>But I think what you really achive with the ideas of your blogpost
      >is a paternalism (“Bevormundung”) of the students.

      What makes you think this? If your comment were true, all trainers would paternalise trainees as soon as they try to get them closer to professionalism. Check out my other comments on “planning” and “responsibility”. My goal is to guide students towards taking charge of life. It seems that an attitude of “laissez faire”, this is what we do at the moment, has too little effect. Being pushed once in a while might help many to wake up earlier.

      >This would transform the university into a FH (university of applied sciences)
      >or even worse a “normal” austrian school with an “early warning system”
      > (Frühwarnsystem).

      I have been very skeptical about the development of the Austrian educational system for decades. I rather prefer to compare the situation I know well, i.e. the situation at TU Graz, with teaching systems at universities in other countries.

      > […] why don’t you apply for a job at a FH?

      Because many years ago I chose to become a professional trainer/teacher at TU Graz.

      Reply
  2. Flori F.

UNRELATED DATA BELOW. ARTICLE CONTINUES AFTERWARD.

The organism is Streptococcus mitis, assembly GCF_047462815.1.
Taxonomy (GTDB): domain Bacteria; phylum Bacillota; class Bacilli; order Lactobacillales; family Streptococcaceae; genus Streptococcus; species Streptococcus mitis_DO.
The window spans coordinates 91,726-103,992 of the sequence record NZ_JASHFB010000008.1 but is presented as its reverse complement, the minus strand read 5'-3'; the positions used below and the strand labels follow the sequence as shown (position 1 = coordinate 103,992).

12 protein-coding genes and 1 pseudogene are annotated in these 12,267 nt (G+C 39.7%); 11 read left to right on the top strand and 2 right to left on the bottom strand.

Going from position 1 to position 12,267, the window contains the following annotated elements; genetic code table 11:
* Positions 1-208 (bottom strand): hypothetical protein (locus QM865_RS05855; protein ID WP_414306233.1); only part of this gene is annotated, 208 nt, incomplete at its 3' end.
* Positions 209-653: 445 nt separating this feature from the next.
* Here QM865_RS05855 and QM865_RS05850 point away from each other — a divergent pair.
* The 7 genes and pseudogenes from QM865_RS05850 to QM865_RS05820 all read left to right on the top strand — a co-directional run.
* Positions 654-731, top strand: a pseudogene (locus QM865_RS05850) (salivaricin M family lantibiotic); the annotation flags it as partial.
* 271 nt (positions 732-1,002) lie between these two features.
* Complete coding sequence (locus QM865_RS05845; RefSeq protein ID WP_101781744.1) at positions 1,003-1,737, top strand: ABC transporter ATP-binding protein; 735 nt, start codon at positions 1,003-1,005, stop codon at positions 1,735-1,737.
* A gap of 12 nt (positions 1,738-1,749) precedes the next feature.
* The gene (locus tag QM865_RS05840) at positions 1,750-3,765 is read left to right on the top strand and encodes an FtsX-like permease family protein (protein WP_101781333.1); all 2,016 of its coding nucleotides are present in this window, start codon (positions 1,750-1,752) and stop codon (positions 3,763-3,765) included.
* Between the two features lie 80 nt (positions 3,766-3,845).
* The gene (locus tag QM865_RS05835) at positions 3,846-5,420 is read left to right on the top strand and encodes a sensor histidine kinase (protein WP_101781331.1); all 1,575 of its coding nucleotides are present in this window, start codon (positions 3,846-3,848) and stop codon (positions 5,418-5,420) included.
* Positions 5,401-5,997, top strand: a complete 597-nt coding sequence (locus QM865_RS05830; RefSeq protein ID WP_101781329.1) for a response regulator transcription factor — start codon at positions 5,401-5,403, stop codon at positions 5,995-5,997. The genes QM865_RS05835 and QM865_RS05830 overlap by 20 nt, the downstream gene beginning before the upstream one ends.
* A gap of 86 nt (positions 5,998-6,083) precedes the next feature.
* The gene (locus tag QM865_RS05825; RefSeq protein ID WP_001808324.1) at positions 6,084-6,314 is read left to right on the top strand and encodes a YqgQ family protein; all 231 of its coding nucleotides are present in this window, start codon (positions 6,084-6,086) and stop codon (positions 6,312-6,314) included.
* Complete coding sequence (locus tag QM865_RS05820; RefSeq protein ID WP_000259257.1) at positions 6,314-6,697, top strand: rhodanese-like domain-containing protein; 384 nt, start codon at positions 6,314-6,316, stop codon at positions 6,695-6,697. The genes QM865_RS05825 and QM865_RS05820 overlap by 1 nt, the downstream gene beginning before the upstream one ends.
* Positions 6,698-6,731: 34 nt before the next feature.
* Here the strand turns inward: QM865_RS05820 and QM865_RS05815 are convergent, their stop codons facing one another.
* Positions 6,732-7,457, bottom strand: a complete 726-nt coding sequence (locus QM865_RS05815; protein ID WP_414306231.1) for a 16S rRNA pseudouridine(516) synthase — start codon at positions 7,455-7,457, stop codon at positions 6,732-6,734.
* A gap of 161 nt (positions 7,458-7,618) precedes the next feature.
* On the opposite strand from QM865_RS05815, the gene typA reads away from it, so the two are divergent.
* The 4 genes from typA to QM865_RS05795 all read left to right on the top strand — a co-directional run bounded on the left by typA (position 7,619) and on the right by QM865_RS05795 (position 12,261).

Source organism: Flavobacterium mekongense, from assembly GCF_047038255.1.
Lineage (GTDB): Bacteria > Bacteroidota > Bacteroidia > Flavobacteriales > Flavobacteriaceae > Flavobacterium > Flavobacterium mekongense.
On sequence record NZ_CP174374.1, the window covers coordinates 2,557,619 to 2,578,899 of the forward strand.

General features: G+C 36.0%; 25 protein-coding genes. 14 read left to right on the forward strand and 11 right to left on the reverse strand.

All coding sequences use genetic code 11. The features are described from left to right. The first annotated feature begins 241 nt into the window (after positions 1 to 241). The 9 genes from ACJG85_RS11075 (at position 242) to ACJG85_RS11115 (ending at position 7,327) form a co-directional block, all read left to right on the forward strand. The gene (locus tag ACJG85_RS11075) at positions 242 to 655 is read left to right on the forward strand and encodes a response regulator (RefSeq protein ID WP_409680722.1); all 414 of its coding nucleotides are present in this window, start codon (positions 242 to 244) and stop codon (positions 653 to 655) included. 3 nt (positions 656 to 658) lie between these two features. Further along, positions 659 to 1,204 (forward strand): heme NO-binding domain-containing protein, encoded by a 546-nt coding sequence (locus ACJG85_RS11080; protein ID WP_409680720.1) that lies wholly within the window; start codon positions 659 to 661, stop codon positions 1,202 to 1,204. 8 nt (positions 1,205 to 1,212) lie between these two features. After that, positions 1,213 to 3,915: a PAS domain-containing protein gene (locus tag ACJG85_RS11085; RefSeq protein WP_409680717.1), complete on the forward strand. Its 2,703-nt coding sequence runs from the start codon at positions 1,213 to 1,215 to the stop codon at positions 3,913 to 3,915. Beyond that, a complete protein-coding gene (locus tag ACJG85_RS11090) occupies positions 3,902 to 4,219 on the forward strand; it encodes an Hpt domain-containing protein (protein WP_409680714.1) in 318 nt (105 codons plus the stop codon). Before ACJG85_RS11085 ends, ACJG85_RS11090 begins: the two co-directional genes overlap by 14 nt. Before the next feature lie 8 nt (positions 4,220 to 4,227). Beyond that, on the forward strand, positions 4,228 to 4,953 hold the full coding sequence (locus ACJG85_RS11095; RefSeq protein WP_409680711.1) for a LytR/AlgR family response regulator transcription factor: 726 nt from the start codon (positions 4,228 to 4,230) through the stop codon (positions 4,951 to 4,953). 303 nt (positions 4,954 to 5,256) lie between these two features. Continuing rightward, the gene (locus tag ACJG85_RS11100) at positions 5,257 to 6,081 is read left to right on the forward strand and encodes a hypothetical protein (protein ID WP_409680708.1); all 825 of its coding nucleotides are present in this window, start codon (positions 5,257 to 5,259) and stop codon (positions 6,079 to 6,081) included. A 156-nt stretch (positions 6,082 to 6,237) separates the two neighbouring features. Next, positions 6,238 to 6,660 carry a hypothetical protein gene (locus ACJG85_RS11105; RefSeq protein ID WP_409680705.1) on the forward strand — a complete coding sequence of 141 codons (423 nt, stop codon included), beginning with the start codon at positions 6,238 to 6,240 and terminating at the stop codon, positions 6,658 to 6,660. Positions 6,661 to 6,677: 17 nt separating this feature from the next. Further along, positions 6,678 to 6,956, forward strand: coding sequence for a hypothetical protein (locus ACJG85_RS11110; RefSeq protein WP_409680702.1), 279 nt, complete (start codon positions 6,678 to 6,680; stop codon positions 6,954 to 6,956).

I do think that your proposed goals would reduce the problems you have described, but it would not help the young students realize that they need to take care of their life.
    After 12 years (or, in case of HTL, 13 years) of school with very restrictive, baby-sitting teachers, these young adult students finally need to realize that they alone are responsible for the success they will have in their life.
    It’s about time, and if university is just as restrictive as a school or FH, they will only start to develop the skills needed to take care of their life without babysitters when they get a job with a finished university degree… Thats way too late!! After being babysitted until 25 years of age, it is even harder for people to finally start to think and plan for themselves!

    I do cherish quite some of your posts because they explain parts of university and give useful tipps to students, but I cannot condone these proposals you have made here – people only learn out of trial and error, and if they don’t trip and fall on their face during university, it’s even worse when they finally do that later in their life.


    finally, a thought on your observation (3):
    “(…) start with my master-thesis project(…)”

    ???

    How is it even possible to do that without having finished all courses from the 2nd(!) semester of the bachelor, which would mean not having finished the bachelor? 😮

    Wow, I am seriously confused now…

    best regards,
    FF

    Reply